NSF Current heading NSF at WorkDid You Know?Faces of NSF ResearchNSF in the NewsNSF Perspectives
Harnessing Supercomputers to Model Life
illustration depicting the virus simulation
Researchers at the University of Illinois at Urbana-Champaign completed the first all-atom simulation of satellite tobacco mosaic virus. Credit: University of Illinois at Urbana-Champaign's Theoretical and Computational Biophysics Group.

For the first time, researchers have visualized the changing atomic structure of a virus by using powerful computers to calculate how each of the virus' one million atoms interacts every femtosecond, or one-millionth-of-a-billionth of a second. The NSF-funded simulation revealed key physical properties of satellite tobacco mosaic virus, a simple, plant-infecting virus. A better understanding of viral mechanisms helps researchers design improved strategies to combat viral infections in plants, people and other animals.

Led by Klaus Schulten of the University of Illinois at Urbana-Champaign, the research team tapped high-performance computing power at the National Center for Supercomputing Applications to run the simulation. Still, it took about 100 days to generate just 50 nanoseconds of virus activity.

Ultimately, scientists will generate longer simulations from bigger biological entities; but to do so, they need the next generation of supercomputers. NSF is currently devising a national strategy to give scientists and engineers the resources needed to tackle their most computationally intensive research problems.

For more on the first virus simulation, see "Supercomputer Maps One Million Atoms of a Complete Virus in First Simulation of a Life Form."
New "Voice over Internet Protocol" Test Bed Will Improve Security
illustration depicting VoIP and security vulnerabilities

A University of North Texas-led collaboration is developing a geographically distributed, secure test bed to analyze Voice over Internet Protocol (VoIP) vulnerabilities. VoIP allows people to make toll-free phone calls over the Internet. Some 24 million U.S. households are predicted to use the new technology by 2008. The test-bed project aims to identify security issues and solutions before damage is done. Credit: Nicolle Rager Fuller, NSF.

NSF has issued four awards totaling $600,000 to a University of North Texas-led, multi-university collaboration to develop a geographically distributed, secure test bed to analyze vulnerabilities in Voice over Internet Protocol (VoIP) -- an increasingly popular technology that turns audio signals into digital data that can be transmitted over the Internet.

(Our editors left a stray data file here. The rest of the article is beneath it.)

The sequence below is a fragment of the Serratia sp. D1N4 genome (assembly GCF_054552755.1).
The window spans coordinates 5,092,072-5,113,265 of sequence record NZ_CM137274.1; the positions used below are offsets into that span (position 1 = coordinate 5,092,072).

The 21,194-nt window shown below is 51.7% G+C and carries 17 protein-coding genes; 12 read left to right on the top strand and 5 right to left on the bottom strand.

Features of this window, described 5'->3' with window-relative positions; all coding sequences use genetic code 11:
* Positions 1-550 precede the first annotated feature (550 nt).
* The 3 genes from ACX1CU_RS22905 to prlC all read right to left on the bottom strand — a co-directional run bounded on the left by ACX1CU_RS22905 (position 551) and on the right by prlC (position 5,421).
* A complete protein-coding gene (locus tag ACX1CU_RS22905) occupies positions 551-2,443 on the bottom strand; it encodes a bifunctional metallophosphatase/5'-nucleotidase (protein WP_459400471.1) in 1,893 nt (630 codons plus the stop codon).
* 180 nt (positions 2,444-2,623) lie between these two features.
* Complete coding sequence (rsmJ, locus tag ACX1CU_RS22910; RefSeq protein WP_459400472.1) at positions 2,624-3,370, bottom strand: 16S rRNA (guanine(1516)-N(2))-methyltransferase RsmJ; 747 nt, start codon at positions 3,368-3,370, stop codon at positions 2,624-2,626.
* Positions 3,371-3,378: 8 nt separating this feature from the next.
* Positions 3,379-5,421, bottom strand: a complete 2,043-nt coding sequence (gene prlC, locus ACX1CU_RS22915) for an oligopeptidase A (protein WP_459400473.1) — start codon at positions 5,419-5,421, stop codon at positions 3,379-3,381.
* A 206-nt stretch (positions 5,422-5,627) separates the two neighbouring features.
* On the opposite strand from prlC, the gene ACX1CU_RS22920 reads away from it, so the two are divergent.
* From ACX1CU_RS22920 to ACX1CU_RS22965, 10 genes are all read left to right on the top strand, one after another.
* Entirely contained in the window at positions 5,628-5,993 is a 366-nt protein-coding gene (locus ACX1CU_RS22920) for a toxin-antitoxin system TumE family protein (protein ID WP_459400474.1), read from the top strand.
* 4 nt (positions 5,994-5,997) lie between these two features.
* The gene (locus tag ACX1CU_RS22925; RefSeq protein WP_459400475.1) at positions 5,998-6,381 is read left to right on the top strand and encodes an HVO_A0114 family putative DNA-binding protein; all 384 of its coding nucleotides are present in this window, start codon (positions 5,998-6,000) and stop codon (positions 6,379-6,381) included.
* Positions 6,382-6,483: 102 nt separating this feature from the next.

The three-year project will investigate voice spam prevention (VoIP systems can be spammed like email), attacks on networks and Internet resources that render them unavailable (denial of service), quality of service, and 911-service dependability. The test bed will also be used to discern security holes arising from VoIP interacting with conventional phone networks.

VoIP allows users with a computer and a standard Internet connection to make toll-free calls anywhere in the world. Companies such as Vonage and AT&T are aggressively deploying the technology, and one study predicts some 24 million U.S. households will be using VoIP by 2008.

The project also includes researchers and resources at Columbia University, Purdue University and the University of California-Davis. The team is committed to disseminating its findings throughout academia, industry and government, giving all technology developers guidelines for preventing security breaches. See "Collaboration Will Investigate Vulnerabilities of Rapidly Growing Internet Phone and Multimedia Systems" for more details.

Sticky Bacterium Produces Natural Superglue
two cells attaching to a surface

Two cells of an aquatic bacterium attach to a surface, and each other, by their glue-secreting "holdfasts." The holdfast is the structure at the tip of the stalk, a thin extension of the cell. Credit: Yves V. Brun, Indiana University.

The glue that one species of water-loving bacterium uses to grip its surroundings may be the strongest known natural adhesive. If the material proves easy to mass produce, it could have applications in medicine, marine technology and other areas.

Researchers at Indiana University and Brown University studied how much force they needed to tug the tiny, stalked Caulobacter crescentus off a glass plate. The bacteria grip with a force of five tons per square inch -- equivalent to the downward force exerted by three cars balancing on a spot the size of a quarter.

While the researchers do not yet know if the substance is the strongest glue on Earth, it is stronger than cyanoacrylate superglues found on store shelves and may be rivaled by only a few synthetics. Funding for this study came from the Division of Materials Research in the Mathematics and Physical Sciences Directorate. For more information, see "Waterproof Superglue May Be Strongest in Nature."

Microcapsule Offers Potential Drug Delivery Technology
micrograph of vesicle membrane

An electron micrograph shows the outer membrane of a microcapsule, which wrinkles and collapses when its temperature drops, forcing out its contents. The tool may someday deliver medicine or cosmetics. Credit: Sahraoui Chaieb, Univ. of Illinois at Urbana-Champaign.

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A tiny, temperature-sensitive capsule could prove to be a major breakthrough for both medicine and cosmetics. Sahraoui Chaieb -- a physicist and NSF CAREER awardee -- together with his colleagues at the University of Illinois at Urbana-Champaign crafted tiny, hollow capsules from lipids that wrinkle and collapse when cooled below body temperature. The collapsed capsules, ranging in size from 10 to 100 micrometers across, squeeze out chemicals in a controlled manner.